St Briavels

Extract from Lewis's Topographical Dictionary of England, 1831.
Transcribed by Mel Lockie, © Copyright 2010
Lewis Topographical Dictionaries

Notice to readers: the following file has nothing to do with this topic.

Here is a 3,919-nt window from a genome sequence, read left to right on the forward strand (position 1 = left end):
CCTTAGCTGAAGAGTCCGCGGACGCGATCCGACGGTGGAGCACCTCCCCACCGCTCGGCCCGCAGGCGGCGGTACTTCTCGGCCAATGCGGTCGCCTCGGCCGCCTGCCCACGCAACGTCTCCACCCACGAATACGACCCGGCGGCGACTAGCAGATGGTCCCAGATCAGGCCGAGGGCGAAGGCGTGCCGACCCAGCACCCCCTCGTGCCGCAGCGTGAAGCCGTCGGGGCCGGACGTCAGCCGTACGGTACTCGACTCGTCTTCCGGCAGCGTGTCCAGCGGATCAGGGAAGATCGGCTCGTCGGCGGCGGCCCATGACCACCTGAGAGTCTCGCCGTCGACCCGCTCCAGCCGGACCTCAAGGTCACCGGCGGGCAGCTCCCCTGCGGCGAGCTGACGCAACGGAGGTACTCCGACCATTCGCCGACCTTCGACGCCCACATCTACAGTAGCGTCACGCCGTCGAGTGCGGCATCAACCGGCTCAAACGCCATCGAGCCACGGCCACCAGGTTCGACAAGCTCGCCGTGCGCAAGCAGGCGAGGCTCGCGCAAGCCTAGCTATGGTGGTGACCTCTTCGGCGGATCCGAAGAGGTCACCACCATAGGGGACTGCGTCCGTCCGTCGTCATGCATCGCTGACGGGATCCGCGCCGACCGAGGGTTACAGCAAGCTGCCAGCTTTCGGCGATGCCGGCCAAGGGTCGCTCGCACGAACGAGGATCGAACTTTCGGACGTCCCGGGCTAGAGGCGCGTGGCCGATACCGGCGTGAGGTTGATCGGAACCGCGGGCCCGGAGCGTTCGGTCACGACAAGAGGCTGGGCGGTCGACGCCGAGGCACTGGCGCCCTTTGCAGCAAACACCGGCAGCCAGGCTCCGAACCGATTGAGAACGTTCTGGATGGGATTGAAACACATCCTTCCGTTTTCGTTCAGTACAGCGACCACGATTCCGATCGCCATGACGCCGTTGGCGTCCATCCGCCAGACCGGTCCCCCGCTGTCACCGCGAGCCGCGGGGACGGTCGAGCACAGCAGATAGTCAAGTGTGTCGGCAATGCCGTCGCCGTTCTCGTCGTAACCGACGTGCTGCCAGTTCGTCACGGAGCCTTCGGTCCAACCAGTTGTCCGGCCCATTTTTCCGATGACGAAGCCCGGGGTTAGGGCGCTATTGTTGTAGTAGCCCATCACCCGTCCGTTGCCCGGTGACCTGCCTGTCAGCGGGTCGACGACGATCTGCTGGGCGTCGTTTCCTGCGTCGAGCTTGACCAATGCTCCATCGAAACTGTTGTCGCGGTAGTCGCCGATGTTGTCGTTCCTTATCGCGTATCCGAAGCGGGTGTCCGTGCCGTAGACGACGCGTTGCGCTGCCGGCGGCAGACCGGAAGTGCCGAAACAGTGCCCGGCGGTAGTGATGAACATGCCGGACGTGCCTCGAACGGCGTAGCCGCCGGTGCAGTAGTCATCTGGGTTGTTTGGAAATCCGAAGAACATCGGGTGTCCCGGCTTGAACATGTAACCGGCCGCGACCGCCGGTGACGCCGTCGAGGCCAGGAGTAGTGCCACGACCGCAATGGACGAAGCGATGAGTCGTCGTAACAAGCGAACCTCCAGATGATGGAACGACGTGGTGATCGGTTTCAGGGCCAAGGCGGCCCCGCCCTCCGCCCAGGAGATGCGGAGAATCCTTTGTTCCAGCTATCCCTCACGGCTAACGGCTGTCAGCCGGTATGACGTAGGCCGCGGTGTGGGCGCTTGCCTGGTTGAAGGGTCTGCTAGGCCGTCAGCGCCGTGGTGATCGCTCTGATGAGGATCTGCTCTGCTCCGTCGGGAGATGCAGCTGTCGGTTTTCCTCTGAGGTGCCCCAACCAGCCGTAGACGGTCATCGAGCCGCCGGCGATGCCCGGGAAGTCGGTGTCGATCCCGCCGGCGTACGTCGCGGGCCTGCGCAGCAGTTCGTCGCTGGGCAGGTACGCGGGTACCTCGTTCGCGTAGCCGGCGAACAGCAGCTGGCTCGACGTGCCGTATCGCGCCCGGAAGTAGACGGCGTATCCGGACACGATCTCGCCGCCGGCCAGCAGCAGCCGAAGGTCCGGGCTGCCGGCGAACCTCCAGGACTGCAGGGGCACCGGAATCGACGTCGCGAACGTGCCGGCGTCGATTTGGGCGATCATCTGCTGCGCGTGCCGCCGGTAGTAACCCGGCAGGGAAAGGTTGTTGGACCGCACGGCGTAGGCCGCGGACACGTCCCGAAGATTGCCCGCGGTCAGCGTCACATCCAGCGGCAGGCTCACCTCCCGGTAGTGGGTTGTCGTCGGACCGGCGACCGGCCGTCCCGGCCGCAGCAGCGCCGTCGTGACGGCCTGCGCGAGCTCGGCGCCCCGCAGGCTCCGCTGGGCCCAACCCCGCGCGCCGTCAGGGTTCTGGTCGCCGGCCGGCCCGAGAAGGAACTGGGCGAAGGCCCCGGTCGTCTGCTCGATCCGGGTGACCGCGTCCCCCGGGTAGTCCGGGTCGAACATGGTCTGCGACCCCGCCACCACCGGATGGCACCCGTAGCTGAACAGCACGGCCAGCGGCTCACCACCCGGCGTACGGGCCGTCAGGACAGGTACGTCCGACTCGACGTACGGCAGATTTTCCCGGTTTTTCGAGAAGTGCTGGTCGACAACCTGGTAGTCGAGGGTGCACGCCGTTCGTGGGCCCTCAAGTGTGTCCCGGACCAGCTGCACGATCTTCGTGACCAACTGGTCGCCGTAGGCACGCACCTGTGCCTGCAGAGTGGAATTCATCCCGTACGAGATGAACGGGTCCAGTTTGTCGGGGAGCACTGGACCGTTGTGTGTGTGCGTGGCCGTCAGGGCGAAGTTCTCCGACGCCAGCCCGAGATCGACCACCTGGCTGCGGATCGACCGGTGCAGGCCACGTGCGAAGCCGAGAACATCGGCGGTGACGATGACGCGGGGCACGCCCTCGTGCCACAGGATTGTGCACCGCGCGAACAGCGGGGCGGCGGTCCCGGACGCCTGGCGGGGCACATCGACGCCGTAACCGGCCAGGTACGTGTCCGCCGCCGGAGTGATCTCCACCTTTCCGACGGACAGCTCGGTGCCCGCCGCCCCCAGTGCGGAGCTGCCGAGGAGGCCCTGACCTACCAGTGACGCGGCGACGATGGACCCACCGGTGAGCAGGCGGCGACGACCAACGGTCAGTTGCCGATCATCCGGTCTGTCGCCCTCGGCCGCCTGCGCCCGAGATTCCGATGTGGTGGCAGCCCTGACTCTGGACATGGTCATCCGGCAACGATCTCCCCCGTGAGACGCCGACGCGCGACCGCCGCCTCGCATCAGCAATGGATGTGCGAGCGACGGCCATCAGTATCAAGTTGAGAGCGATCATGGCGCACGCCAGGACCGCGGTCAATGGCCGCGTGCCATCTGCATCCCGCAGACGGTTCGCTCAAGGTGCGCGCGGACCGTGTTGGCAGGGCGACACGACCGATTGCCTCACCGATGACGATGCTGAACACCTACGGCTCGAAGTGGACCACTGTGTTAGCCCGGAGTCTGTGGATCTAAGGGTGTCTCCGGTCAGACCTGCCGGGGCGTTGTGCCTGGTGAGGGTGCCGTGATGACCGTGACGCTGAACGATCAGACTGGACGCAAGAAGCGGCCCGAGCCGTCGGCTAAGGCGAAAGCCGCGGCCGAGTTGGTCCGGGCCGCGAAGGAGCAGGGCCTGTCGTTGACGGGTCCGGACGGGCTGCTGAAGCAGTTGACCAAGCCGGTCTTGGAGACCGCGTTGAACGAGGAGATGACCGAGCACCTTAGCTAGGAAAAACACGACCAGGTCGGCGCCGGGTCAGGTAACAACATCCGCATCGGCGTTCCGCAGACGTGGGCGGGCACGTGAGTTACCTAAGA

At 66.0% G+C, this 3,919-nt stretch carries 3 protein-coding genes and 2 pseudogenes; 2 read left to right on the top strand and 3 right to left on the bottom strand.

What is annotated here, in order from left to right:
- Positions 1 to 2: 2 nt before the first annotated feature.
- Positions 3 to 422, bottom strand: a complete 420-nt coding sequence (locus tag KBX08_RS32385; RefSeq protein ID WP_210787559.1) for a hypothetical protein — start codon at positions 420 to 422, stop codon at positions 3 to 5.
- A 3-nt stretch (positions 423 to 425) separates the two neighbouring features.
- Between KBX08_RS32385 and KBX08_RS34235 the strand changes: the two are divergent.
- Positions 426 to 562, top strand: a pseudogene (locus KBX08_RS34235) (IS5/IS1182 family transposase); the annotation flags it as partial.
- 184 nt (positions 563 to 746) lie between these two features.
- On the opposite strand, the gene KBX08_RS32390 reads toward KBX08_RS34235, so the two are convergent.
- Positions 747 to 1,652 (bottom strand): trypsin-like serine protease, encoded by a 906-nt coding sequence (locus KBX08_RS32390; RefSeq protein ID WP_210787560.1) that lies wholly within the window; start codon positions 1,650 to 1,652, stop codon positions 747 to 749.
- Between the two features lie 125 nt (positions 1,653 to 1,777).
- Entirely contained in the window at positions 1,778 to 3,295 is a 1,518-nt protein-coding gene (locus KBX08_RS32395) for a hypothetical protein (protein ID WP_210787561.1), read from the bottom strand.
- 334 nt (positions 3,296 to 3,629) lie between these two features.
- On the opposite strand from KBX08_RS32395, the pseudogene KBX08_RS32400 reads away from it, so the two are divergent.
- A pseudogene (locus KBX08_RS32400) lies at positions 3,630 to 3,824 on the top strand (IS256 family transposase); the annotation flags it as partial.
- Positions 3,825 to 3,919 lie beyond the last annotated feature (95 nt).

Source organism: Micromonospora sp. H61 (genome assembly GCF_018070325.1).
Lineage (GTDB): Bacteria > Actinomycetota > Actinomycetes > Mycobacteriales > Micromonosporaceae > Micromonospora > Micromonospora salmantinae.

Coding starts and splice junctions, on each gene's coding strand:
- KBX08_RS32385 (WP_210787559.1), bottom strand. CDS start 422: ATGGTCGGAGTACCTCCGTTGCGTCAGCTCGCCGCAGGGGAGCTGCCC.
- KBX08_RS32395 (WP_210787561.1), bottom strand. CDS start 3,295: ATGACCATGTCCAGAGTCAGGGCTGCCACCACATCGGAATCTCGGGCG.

BRIAVELL'S (ST.), a parish in the hundred of St-BRIAVELLS, county of GLOUCESTER, 8 miles (W. by S.) from Blakeney, containing 1112 inhabitants. The living is a perpetual curacy, annexed to the vicarage of Lidney, in the archdeaconry of Hereford, and diocese of Gloucester. The church is a small cruciform edifice, principally in the Norman and early English styles of architecture. This is a place of considerable antiquity, having given name to the hundred. Milo, Earl of Hereford, built a castle here in the reign of Henry I., as a frontier fortress against the Welch: the north-western front, including two circular towers, now used as a prison for the hundred, is all that remains. It is nominally under the superintendence of a governor, whose office is a sinecure: the site of the original edifice is surrounded by a moat. Edward II. granted the inhabitants a charter for a weekly market, which has long been disused, and exempted them from the payment of toll throughout the kingdom: they still enjoy the right of cutting wood in the forest of Dean, which they form into hoops and other articles, and send to Bristol. There are several coal-works in the vicinity; and a court is held for regulating matters in dispute among the miners.

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